Intimacy can be a scary word for some people, but it is an essential part of keeping romance strong in your marriage. We often think of intimacy as sex, but it’s so much more than that. It’s how we connect at the deepest levels. Connecting in one of the six types of intimacy (emotional, intellectual, physical, experiential, spiritual, and sexual) deepens the others. That’s totally a win for your relationship.
Ready to dive a little deeper into each type of intimacy and learn ways to pursue it? Let’s go!
It’s about revealing yourself fully to your spouse.
How can you build emotional intimacy? For starters, be vulnerable with one another. Sharing your dreams, faults, fears, and hopes increases emotional intimacy. Each day, commit to really talking about your day and more. Ditching the technology and making eye contact can help you focus. It can help you grow emotionally closer, too.
2. Intellectual intimacy creates a space to share thoughts without fear of judgment.
Remember, you’re two people with different backgrounds and views. You may not always agree on everything. And that’s ok.
How can you build intellectual intimacy? Practice having conversations around challenging topics. This isn’t about changing each other’s minds; it’s about better understanding one another. Ask lots of questions to make sure you understand. Genuinely listen to what your partner says.
3. Physical intimacy is about what you do physically to increase closeness.
Get this: This kind of intimacy isn’t about sex. (Read that again.) Maybe it’s hand-holding, massages, or passionate kissing. Sitting next to each other on the couch or in the booth at a restaurant. Being physically close in affectionate ways is what this kind of intimacy is about.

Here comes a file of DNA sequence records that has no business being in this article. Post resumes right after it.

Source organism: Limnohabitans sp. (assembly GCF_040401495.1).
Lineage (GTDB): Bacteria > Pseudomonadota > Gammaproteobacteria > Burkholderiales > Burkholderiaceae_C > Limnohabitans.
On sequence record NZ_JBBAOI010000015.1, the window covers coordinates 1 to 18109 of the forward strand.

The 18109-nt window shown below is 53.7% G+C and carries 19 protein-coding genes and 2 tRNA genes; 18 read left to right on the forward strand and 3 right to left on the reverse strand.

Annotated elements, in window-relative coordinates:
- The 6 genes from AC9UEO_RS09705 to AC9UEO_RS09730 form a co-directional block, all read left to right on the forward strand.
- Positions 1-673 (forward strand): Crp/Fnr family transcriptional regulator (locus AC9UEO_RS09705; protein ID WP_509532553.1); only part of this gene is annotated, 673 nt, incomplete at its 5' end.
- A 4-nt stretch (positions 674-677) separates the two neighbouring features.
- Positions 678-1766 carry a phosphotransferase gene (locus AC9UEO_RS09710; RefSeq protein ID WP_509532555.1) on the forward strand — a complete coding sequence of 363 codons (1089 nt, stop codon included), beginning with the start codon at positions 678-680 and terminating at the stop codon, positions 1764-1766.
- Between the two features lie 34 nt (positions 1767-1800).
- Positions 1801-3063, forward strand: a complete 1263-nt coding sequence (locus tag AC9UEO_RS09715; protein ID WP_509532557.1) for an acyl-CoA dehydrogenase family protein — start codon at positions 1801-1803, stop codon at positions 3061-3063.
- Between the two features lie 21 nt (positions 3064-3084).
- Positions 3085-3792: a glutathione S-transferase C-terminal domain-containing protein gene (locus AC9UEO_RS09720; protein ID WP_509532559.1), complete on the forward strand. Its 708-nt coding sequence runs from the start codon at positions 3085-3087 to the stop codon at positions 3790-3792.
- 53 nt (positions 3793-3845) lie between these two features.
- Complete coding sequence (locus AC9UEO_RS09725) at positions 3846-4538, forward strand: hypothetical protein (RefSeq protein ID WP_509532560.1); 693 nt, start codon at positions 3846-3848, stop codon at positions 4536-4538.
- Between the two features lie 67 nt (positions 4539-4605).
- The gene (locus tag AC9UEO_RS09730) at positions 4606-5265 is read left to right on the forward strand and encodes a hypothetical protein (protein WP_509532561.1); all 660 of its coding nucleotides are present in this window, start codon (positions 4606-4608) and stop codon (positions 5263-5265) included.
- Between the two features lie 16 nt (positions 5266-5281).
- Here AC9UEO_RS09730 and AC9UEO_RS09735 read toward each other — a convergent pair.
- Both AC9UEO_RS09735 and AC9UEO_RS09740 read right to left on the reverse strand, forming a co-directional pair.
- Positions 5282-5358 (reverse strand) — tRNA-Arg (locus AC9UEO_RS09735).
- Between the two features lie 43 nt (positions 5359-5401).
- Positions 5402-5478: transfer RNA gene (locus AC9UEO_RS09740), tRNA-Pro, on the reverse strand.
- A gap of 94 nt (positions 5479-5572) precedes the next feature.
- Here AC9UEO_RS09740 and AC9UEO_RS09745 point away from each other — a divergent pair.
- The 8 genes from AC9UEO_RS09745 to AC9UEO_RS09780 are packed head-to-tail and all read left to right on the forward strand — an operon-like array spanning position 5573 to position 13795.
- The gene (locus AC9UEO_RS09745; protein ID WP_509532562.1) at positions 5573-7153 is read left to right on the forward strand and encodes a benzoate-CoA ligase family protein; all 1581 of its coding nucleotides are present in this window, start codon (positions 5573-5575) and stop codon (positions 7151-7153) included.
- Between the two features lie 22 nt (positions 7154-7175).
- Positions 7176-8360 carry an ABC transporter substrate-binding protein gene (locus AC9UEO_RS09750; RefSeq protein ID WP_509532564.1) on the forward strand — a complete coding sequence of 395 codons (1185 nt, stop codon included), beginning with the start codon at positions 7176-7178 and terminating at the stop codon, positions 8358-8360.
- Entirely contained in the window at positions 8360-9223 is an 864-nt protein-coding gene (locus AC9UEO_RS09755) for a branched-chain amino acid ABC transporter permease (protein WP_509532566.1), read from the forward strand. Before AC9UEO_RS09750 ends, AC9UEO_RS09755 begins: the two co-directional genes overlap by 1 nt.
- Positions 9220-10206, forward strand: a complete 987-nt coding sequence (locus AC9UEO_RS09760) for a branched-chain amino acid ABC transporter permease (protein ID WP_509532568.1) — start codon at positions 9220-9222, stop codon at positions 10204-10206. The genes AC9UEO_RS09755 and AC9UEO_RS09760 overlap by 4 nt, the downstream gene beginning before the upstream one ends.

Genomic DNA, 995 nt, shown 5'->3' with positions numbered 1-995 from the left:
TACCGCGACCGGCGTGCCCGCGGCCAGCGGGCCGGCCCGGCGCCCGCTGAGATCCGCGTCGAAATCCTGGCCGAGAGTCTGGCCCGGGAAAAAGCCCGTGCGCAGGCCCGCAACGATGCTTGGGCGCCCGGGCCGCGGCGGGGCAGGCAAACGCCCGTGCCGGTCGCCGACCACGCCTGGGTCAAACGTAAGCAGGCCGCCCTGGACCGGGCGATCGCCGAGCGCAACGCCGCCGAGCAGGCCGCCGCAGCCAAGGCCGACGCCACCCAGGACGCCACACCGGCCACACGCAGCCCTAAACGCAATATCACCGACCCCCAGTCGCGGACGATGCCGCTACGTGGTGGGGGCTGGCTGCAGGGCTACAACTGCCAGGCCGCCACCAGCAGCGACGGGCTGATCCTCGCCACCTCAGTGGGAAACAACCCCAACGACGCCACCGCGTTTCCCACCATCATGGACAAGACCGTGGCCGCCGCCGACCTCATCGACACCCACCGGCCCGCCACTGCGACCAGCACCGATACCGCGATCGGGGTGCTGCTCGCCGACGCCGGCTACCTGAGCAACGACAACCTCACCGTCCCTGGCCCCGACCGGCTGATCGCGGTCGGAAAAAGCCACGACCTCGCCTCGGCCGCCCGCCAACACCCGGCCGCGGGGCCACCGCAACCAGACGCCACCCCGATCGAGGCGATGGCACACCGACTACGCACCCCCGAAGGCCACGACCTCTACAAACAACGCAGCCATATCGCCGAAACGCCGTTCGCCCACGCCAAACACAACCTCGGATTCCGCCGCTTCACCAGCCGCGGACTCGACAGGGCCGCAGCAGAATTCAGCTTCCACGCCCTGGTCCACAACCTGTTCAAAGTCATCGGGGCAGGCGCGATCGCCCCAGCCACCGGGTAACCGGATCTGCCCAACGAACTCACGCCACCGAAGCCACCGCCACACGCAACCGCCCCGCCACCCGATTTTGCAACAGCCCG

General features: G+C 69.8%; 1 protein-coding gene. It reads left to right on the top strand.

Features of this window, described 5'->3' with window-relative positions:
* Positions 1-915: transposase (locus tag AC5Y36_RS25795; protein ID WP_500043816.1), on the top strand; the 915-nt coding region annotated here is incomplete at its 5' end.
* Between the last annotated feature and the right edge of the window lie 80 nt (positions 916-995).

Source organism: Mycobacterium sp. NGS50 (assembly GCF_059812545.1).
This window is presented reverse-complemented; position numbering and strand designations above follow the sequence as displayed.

How can you build physical intimacy? Ask your spouse what makes them feel loved and appreciated. Then practice doing those things.
4. Experiential intimacy is what you get when sharing experiences.
How can you build experiential intimacy? Do something together you both enjoy or try something new. Take a crafting class, go for a hike, kayaking, or a bike ride. Make a list of things one or both of you would like to do. Doing fun stuff together makes you want to do more, strengthening your bond.
5. Spiritual intimacy isn’t just about religion.
It’s about sharing values and beliefs. More than likely, you and your spouse share some core values. That may be part of what brought you together.
How can you build spiritual intimacy? Start by writing down your family values and beliefs. Look for ways to implement those.
6. Sexual intimacy seems pretty obvious.But getting to a place of sexual intimacy isn’t always easy.
If you aren’t connecting intimately in the other ways, this one can be pretty tricky (or non-existent). Physical and emotional changes, stress, and kids can impact this intimacy. This intimacy can also be difficult if there’s past trauma.
How can you build sexual intimacy? Have a conversation about your sexual needs and desires. Be open and talk about it. And schedule sex. Your calendar is full of appointments and activities, so why not add sex? When you prioritize it, you’re more likely to make it happen. Anticipating it can make it more enjoyable for you both, too. [How’s Your Sex Life Quiz]
Connecting with your spouse intimately in each of these ways can fuel the romance in your marriage.
Turn toward each other and talk honestly about how your relationship is going in each of these six areas. Learn each other’s intimacy needs. If you feel that one area needs work, focus on growing that intimacy together.
Keeping romance strong in your marriage takes intentionality and commitment from both of you to make it happen. Taking small steps toward each other every day can keep you from getting overwhelmed. And seeing your romance blossom can motivate you to stay the course.
https://firstthings.org/wp-content/uploads/2022/02/Untitled-6-01.png5001200Mitchell Quallshttps://firstthings.org/wp-content/uploads/2020/01/ftf-logo-300x186.pngMitchell Qualls2022-02-16 13:22:542022-02-16 13:51:55How to Keep Romance Strong in Marriage: Part 2